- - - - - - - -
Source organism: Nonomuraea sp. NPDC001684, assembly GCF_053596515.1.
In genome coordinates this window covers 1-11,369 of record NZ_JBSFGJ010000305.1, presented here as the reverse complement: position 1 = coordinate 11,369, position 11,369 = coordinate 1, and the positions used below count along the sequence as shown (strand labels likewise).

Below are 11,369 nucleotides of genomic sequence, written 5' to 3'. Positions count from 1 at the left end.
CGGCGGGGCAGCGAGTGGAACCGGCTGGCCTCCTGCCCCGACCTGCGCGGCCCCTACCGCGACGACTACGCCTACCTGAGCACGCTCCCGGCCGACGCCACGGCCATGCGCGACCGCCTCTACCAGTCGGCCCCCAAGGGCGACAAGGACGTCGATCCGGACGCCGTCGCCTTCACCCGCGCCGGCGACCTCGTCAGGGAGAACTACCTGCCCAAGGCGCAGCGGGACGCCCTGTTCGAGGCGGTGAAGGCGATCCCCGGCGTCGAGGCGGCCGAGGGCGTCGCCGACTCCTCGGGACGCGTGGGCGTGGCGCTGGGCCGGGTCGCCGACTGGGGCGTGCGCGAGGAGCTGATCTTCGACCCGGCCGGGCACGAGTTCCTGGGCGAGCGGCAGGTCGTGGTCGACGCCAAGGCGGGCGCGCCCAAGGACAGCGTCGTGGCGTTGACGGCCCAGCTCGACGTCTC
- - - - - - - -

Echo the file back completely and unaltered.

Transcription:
Source organism: Nonomuraea sp. NPDC001684, assembly GCF_053596515.1.
In genome coordinates this window covers 1-11,369 of record NZ_JBSFGJ010000305.1, presented here as the reverse complement: position 1 = coordinate 11,369, position 11,369 = coordinate 1, and the positions used below count along the sequence as shown (strand labels likewise).

Below are 11,369 nucleotides of genomic sequence, written 5' to 3'. Positions count from 1 at the left end.
CGGCGGGGCAGCGAGTGGAACCGGCTGGCCTCCTGCCCCGACCTGCGCGGCCCCTACCGCGACGACTACGCCTACCTGAGCACGCTCCCGGCCGACGCCACGGCCATGCGCGACCGCCTCTACCAGTCGGCCCCCAAGGGCGACAAGGACGTCGATCCGGACGCCGTCGCCTTCACCCGCGCCGGCGACCTCGTCAGGGAGAACTACCTGCCCAAGGCGCAGCGGGACGCCCTGTTCGAGGCGGTGAAGGCGATCCCCGGCGTCGAGGCGGCCGAGGGCGTCGCCGACTCCTCGGGACGCGTGGGCGTGGCGCTGGGCCGGGTCGCCGACTGGGGCGTGCGCGAGGAGCTGATCTTCGACCCGGCCGGGCACGAGTTCCTGGGCGAGCGGCAGGTCGTGGTCGACGCCAAGGCGGGCGCGCCCAAGGACAGCGTCGTGGCGTTGACGGCCCAGCTCGACGTCTC